The Doctor’s been everywhere and everywhen you can possibly imagine, but there’s one place he’s never truly explored: America. The big story for this season is that for the first time in the show’s fifty some odd year history, it was filmed in the United States, and perhaps appropriately given that this is a show about an alien, the first two episodes focus on the moon landing.
The previous season was really all about setting thing the new status quo. We had a new Doctor, a new companion, a new showrunner, and in general a whole new approach to the series. Series five also set up quite a few mysteries that play out in six: who is River Song? Who or what are The Silence? Why is Amy Pond so special? These questions (and more) are at least partially answered in this, the first half of the new series, but in proper Who fashion, the answers only lead to bigger questions.
As I’ve said in previous reviews, David Tenant will always be my Doctor, but I have to say that Matt Smith is just amazing in the role. I’ve heard his take on the character described as the world’s oldest twelve-year-old and that describes him pretty much to a T. He has this wonderful, manic energy and the wide-eyed wonder of a child a the beauties of the universe, but underneath all that is an incredibly old (and incredibly daft as he likes to describe himself) man who must constantly fight against the weight of time and experience.
It’s his companions that help keep him young—indeed, help keep him going. Amy and Rory, now newlyweds, once again take up residence in the TARDIS and travel to the ends of space and time with their friend. There’s always been a bit of a love triangle between Amy, The Doctor, and Rory, and this season really plays with it, but not in the way you’d expect. Rory really comes into his own here and proves time and again that he’s more than just a third wheel or Amy’s second choice. We already saw shades of heroism in the previous season and it’s great to see him rise to the occasion in this series.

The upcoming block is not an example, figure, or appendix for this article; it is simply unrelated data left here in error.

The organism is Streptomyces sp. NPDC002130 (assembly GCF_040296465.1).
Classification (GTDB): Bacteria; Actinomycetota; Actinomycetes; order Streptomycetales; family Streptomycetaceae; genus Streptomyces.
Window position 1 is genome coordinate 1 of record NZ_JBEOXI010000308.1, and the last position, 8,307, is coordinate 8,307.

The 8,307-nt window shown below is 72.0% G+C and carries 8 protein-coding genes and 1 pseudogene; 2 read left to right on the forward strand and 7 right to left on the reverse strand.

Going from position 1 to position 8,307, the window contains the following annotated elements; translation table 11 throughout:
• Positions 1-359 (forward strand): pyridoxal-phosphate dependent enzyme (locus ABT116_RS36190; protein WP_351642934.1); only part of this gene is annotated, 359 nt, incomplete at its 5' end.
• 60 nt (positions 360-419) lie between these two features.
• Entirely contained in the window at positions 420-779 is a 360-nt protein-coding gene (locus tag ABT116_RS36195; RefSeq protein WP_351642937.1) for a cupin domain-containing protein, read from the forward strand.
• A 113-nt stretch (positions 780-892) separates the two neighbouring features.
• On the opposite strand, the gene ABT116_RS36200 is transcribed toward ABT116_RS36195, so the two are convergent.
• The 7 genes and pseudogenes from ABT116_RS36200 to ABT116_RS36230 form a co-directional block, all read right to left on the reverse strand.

Of course, the real star, the engine that drives everything in the show is Amy. She is, in a word, incredible, and she goes through hell in series six. She becomes the focal point for a massive conspiracy against The Doctor, and both he and Rory end up moving heaven and earth to save her.
If there’s a theme to this season is has to be death. The previous series centered around the concept of rebirth, of coming back into the world with a new face, a new attitude, and a new love for life. This time, though, the episodes focus on death and endings but with the tantalizing idea that death is not an end. It makes for some dark moments, but also for incredible ones as well, and that’s really all I can say without spoiling anything.
Each episode is presented in 16.9 aspect ratio with the audio in 5.1 surround sound. The extras on this set are pretty sparse, mainly just more Who monster files, but they are entertaining.
I really just can’t say enough for this set. Doctor Who just keeps getting better and better in my opinion and this is definitely something that fans should buy.
BBC presents Doctor Who: Series Six, Part One. Starring: Matt Smith, Karen Gillan, and Arthur Darvill. Running time: 310 minutes. Rating: NR. Released on DVD: July 19, 2011. Available at Amazon.com.
Tags: BBC, Doctor Who, Karen Gillan, Matt Smith